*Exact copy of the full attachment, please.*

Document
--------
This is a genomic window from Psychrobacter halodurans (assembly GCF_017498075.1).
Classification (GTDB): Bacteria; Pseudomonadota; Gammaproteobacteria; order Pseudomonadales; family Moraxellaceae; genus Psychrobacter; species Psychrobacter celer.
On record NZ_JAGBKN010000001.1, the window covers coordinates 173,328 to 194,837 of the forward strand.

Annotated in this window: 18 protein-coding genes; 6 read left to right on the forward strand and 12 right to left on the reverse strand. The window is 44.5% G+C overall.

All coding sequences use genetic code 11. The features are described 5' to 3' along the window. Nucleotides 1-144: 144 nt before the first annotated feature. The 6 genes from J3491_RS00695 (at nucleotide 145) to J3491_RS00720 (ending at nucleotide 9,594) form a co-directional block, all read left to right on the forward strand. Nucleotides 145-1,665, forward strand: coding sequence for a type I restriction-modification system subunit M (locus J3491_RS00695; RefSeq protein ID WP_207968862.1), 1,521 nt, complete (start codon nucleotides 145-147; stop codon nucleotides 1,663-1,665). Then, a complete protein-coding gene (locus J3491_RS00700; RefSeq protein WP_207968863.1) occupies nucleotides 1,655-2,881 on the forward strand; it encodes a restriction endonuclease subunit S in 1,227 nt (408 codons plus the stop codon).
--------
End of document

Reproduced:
This is a genomic window from Psychrobacter halodurans (assembly GCF_017498075.1).
Classification (GTDB): Bacteria; Pseudomonadota; Gammaproteobacteria; order Pseudomonadales; family Moraxellaceae; genus Psychrobacter; species Psychrobacter celer.
On record NZ_JAGBKN010000001.1, the window covers coordinates 173,328 to 194,837 of the forward strand.

Annotated in this window: 18 protein-coding genes; 6 read left to right on the forward strand and 12 right to left on the reverse strand. The window is 44.5% G+C overall.

All coding sequences use genetic code 11. The features are described 5' to 3' along the window. Nucleotides 1-144: 144 nt before the first annotated feature. The 6 genes from J3491_RS00695 (at nucleotide 145) to J3491_RS00720 (ending at nucleotide 9,594) form a co-directional block, all read left to right on the forward strand. Nucleotides 145-1,665, forward strand: coding sequence for a type I restriction-modification system subunit M (locus J3491_RS00695; RefSeq protein ID WP_207968862.1), 1,521 nt, complete (start codon nucleotides 145-147; stop codon nucleotides 1,663-1,665). Then, a complete protein-coding gene (locus J3491_RS00700; RefSeq protein WP_207968863.1) occupies nucleotides 1,655-2,881 on the forward strand; it encodes a restriction endonuclease subunit S in 1,227 nt (408 codons plus the stop codon).